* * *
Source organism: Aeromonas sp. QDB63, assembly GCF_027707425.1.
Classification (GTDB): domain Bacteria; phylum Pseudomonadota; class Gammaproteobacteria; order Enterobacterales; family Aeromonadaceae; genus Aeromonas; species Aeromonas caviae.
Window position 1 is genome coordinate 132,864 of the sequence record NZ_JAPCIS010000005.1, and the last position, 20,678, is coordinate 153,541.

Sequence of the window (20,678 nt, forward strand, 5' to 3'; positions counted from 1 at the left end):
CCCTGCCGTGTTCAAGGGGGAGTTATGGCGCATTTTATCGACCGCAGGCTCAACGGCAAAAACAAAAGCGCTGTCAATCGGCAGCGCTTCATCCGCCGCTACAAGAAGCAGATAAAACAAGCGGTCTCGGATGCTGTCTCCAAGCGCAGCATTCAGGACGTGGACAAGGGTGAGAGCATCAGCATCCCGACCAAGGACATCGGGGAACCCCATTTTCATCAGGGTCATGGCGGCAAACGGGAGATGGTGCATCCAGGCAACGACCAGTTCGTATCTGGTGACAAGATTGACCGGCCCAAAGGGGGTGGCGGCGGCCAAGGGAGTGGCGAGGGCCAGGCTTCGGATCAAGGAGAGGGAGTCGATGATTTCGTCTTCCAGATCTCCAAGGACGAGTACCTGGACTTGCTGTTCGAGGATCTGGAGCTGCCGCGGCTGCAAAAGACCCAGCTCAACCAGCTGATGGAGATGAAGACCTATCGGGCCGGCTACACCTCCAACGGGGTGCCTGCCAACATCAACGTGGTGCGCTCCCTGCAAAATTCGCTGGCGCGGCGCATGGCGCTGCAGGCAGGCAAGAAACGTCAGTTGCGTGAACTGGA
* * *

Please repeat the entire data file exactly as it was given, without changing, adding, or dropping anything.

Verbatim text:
Source organism: Aeromonas sp. QDB63, assembly GCF_027707425.1.
Classification (GTDB): domain Bacteria; phylum Pseudomonadota; class Gammaproteobacteria; order Enterobacterales; family Aeromonadaceae; genus Aeromonas; species Aeromonas caviae.
Window position 1 is genome coordinate 132,864 of the sequence record NZ_JAPCIS010000005.1, and the last position, 20,678, is coordinate 153,541.

Sequence of the window (20,678 nt, forward strand, 5' to 3'; positions counted from 1 at the left end):
CCCTGCCGTGTTCAAGGGGGAGTTATGGCGCATTTTATCGACCGCAGGCTCAACGGCAAAAACAAAAGCGCTGTCAATCGGCAGCGCTTCATCCGCCGCTACAAGAAGCAGATAAAACAAGCGGTCTCGGATGCTGTCTCCAAGCGCAGCATTCAGGACGTGGACAAGGGTGAGAGCATCAGCATCCCGACCAAGGACATCGGGGAACCCCATTTTCATCAGGGTCATGGCGGCAAACGGGAGATGGTGCATCCAGGCAACGACCAGTTCGTATCTGGTGACAAGATTGACCGGCCCAAAGGGGGTGGCGGCGGCCAAGGGAGTGGCGAGGGCCAGGCTTCGGATCAAGGAGAGGGAGTCGATGATTTCGTCTTCCAGATCTCCAAGGACGAGTACCTGGACTTGCTGTTCGAGGATCTGGAGCTGCCGCGGCTGCAAAAGACCCAGCTCAACCAGCTGATGGAGATGAAGACCTATCGGGCCGGCTACACCTCCAACGGGGTGCCTGCCAACATCAACGTGGTGCGCTCCCTGCAAAATTCGCTGGCGCGGCGCATGGCGCTGCAGGCAGGCAAGAAACGTCAGTTGCGTGAACTGGA